Green, the symbol of Irish pride and a symbol of Irish rebellion–this is what forensic scientist and doctor Adolphus Hatton is thinking when he pulls a green ribbon from the mouth of cadaver.
In D.E. Meredith’s latest thriller, The Devil’s Ribbon, London is a pressure cooker….the searing July heat of 1858, the wretched stink of the Themes, deadly diseases lurking in every inch of filth from Highgate to the Rookeries of the East End, and….feuding Irish and British tensions are at their breaking point. Hatton and his assistant Albert Roumande, are knee deep in a spike of cholera deaths when Inspector Grey of Scotland Yard approaches them with a curious case….a predominant leader in Irish/British relations is found dead and murder is suspected.
When Hatton and Roumande examine the body they find that is jaw just isn’t ‘quite right’ and once opened they pull out a silky green ribbon. Grey knows exactly what this means….its a message from the Fenian groups–a band of Irish revolutionary thugs and terrorists. If word of this kind of execution reaches the public, the London press will have a field day and it will only increase the mounting tensions between the Irish and Brits….these three unlikely companions join forces to try and catch the killer before it is too late.
Though Hatton and Roumande have the new forensic science on their side, the killer or killers are always one step a head of them. The body counts rise and with each victim comes a calling card–the green ribbon. Riots being raging in the slums as word of the murder spread and the pressure is on Grey and the two scientists to solve the crimes….after a strategic bomb rips through a popular London shopping district the Irish communities in London’s slum claim responsibility….Hatton must solve this one and quickly.
Meredith and I are friends on Twitter and one day I was pondering what to read next, she suggested her latest book. I had seen reviews of her first book Devoured, the first in the Hatton and Roumande Mysteries, and I was intrigued as I love the Victorian era and all the ‘murder by gaslight’ kind of mysteries. So her publisher over at St Martins/Minotaur Books sent me a copy of The Devil’s Ribbon. Normally I like reading series (especially mystery series) in order but I was anxious to start reading as the over all series sounded smashing.
I really enjoyed the cast of characters, Inspector Grey is dreadfully corrupt (or at least that is the implication)….I never really liked him but I never really disliked him either–I sense that he has his own interesting ‘back story’ of sorts. I loved Hatton, he is not overly confident in his abilites as a forensic scientist so he is not arrogant….he is charming, and kind and just seems to go about his day as normal and when he gets overwhelmed or stressed he throws himself into his work. He is not a rich gentleman but he is not a poor body snatcher either….he is literarily a regular middle class man. His assistant, Roumonde, is an older Frenchman who seems to be more of a father figure to Hatton, and he is really seems to know more about the new science of forensics than Hatton–so there is a little bit of ‘teacher and pupil’ between the two characters, though it is Hatton that takes center stage in this duo.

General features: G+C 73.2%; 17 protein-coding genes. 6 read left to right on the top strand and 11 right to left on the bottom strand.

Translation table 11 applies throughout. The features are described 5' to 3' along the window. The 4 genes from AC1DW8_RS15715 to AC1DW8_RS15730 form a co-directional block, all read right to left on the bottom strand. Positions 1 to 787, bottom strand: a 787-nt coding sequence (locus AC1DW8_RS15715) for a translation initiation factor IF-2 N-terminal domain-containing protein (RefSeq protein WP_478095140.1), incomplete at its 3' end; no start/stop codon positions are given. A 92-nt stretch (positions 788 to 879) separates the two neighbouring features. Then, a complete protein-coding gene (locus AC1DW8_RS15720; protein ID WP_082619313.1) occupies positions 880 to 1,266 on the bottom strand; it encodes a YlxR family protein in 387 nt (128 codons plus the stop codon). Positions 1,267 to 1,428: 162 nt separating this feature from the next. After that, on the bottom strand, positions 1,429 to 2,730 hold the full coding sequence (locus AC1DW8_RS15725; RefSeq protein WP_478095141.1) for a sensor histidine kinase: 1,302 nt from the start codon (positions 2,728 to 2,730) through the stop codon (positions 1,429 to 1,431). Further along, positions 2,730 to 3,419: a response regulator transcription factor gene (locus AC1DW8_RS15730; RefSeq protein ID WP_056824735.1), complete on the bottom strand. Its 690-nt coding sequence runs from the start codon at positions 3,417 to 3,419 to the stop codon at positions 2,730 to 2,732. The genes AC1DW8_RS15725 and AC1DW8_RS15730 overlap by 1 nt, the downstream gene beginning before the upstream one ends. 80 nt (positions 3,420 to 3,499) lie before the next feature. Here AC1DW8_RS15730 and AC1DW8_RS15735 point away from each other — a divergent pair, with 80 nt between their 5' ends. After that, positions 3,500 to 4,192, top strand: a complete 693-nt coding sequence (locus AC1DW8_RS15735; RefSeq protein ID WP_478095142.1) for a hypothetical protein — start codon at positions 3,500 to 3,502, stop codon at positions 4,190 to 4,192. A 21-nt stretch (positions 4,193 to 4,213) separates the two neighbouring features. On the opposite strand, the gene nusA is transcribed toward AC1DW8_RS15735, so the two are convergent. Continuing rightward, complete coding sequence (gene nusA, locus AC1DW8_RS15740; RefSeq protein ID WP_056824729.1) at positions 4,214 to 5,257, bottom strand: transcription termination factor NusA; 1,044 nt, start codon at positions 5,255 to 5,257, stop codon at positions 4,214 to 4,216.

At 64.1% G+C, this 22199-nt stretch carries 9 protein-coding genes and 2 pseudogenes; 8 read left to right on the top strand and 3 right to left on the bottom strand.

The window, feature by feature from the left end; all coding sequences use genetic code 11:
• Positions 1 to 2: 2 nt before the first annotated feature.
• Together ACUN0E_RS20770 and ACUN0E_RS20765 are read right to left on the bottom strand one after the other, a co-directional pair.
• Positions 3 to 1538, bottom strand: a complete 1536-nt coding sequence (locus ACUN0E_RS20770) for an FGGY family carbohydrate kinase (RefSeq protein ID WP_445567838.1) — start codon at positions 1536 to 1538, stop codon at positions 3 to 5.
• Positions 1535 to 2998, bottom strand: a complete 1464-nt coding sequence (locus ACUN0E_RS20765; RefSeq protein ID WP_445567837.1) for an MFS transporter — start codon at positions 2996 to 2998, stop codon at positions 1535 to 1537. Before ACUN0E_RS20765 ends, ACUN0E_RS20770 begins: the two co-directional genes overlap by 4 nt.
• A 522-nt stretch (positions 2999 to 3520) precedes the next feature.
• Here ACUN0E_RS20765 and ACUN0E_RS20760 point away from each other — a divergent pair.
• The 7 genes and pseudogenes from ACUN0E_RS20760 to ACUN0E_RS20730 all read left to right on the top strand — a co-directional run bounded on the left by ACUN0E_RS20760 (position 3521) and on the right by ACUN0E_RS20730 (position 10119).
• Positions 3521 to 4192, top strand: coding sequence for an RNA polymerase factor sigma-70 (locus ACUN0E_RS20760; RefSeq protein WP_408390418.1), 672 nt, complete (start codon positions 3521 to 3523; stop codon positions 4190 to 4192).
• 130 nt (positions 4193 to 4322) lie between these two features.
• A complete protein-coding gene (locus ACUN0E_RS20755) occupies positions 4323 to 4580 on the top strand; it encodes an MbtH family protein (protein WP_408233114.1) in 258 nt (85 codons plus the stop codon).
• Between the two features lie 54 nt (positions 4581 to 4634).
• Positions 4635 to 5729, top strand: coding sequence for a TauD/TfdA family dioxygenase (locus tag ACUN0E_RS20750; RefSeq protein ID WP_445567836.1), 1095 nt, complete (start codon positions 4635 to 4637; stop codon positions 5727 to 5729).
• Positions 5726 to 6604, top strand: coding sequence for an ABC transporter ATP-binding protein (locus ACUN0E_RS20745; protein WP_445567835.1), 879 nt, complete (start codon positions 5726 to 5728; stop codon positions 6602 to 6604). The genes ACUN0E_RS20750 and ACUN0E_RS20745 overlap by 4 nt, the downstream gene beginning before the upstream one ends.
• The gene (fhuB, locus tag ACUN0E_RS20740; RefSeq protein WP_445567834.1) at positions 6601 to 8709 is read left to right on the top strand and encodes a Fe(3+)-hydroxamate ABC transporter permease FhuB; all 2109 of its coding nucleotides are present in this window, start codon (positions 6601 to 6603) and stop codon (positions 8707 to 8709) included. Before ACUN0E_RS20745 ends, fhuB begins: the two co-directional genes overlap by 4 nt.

One of the things that I especially liked about Meredith’s book was her knowledge of Victorian history. My own interest in Victorian society typically don’t include foreign policy or politics so I was drawn in by the Irish angle of the book. I am not at all as familiar with Irish history (though my mother is quite the Irish history and Celtic mythology expect ironically, I’m highly recommending this book to her by the way :)) as I am with other periods so I was thankful that Meredith gave lots of background on the Irish/British tensions, revolution, and uprising.
I know at times it is easy to ‘over do’ background info on a subject but this was NOT the case with Meredith’s novel. I felt what she provided was the perfect, it was enough to understand the context of the tensions in the book and the time period but not so much as to put you to sleep. Ironically I am now actually interested in reading a little more on Irish history thanks to her book :). I also loved that she really knew Victorian era London….the drug addiction of opium, the science, the slums…..everything. I really felt like she knew what she was talking about and clearly made an effort to make historically accurate references to the advancement of science and the overall feel of London at this time. As a student of both literature and history, historically accurate details are a HUGE deal for me when I read historic fiction and she NAILED it in this book, brilliant job!
The only criticism I had about the book was the cover, I am not a fan of the cover I would perhaps gone with a simple kelly green ribbon against a white background or a gold background maybe. Of course that is stylistic opinion and you know what they always say, you can’t judge a book by its cover….as is the case with this book. Though I don’t care for the cover, the book itself was great!
If you are a mystery fan, particularly a Victorian mystery fan, I would highly recommend this book. It was fast paced and did not lag, there was a little bit off everything in the book, a romance, murder, politics, history, and betrayal…it has all the makings of a great series and one that I plan on continuing (I must go back and read Devoured now!). It wasn’t overly gory or graphic and it did keep me guessing all the way to the nail-biting end :).
- Hardcover, 304 pages
- Published October 25th 2011 by St. Martin’s Press
- ISBN 0312557698 (ISBN13: 9780312557690)
This book counts toward: NA
- Hosted by: NA
- Books for Challenge Completed: NA
Recommendation: 4 out of 5 (good solid nailing biting mystery).
Genre: Mystery, gaslight lit, Victorian lit
Memorable lines/quotes: NA